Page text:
Nafiza: Oh yes. I love this one as well. I don’t know that this one is exactly up my alley but I think I could be persuaded to give it a try. I just love how proactive Kyla seems in the synopsis. I might not like her but I will respect her smarts.

Yash: The title is pretty great and fits the synopsis perfectly, don’t you think? The cover is a little disorienting, but that’s just my personal taste. LOVE that Kyla isn’t smiling, LOVE that her face isn’t cropped out, and I do enjoy the many screens making up the colouring of the cover. Basically, I think I’m gonna want this book even if it makes me very, very angry at the world. Do. Want.


In the shadows of Sangui City, there lives a girl who doesn’t exist. After fleeing the Congo as refugees, Tina and her mother arrived in Kenya looking for the chance to build a new life and home. Her mother quickly found work as a maid for a prominent family, headed by Roland Greyhill, one of the city’s most respected business leaders. But Tina soon learns that the Greyhill fortune was made from a life of corruption and crime. So when her mother is found shot to death in Mr. Greyhill’s personal study, she knows exactly who’s behind it.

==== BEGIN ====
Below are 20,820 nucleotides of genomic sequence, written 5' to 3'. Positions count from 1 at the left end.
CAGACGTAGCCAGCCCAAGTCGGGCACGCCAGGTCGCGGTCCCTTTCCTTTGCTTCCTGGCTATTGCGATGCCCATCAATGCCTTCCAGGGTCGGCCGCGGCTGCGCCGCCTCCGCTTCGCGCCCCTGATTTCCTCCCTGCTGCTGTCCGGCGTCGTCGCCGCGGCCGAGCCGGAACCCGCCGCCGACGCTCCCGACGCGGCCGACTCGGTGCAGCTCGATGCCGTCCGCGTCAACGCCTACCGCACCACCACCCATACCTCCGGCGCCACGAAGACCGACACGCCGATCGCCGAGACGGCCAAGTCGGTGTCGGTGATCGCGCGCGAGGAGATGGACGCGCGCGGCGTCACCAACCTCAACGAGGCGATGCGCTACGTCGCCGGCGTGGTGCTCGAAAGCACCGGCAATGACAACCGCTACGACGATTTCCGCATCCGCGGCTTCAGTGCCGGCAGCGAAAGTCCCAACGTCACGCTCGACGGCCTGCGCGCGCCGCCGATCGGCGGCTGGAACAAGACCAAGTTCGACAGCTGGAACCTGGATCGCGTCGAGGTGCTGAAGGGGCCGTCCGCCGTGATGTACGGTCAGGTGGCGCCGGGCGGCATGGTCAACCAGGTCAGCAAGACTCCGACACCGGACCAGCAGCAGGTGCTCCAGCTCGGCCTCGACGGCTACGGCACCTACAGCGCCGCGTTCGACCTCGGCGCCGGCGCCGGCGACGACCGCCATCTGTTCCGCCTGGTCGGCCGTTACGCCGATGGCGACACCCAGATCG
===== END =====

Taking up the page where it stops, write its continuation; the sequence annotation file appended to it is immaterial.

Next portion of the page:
With revenge always on her mind, Tina spends the next four years surviving on the streets alone, working as a master thief for the Goondas, Sangui City’s local gang. It’s a job for the Goondas that finally brings Tina back to the Greyhill estate, giving her the chance for vengeance she’s been waiting for. But as soon as she steps inside the lavish home, she’s overtaken by the pain of old wounds and the pull of past friendships, setting into motion a dangerous cascade of events that could, at any moment, cost Tina her life. But finally uncovering the incredible truth about who killed her mother—and why—keeps her holding on in this fast-paced nail-biting thriller. — [X]

Janet: Nafiza said that the covers this week were good, but I wasn’t expecting this level of consistently awesome covers! The purple and terracotta colours combined with that texture brings Byzantium to mind, or, more fairly, any setting that combines great wealth, great art, and great treachery, which sounds just about right for the synopsis. There’s a bit of contradiction in the second paragraph – Tina survives the streets alone, yet she works as a master thief for a gang? Still: I’m not one for revenge stories, but this one might drag me in anyway.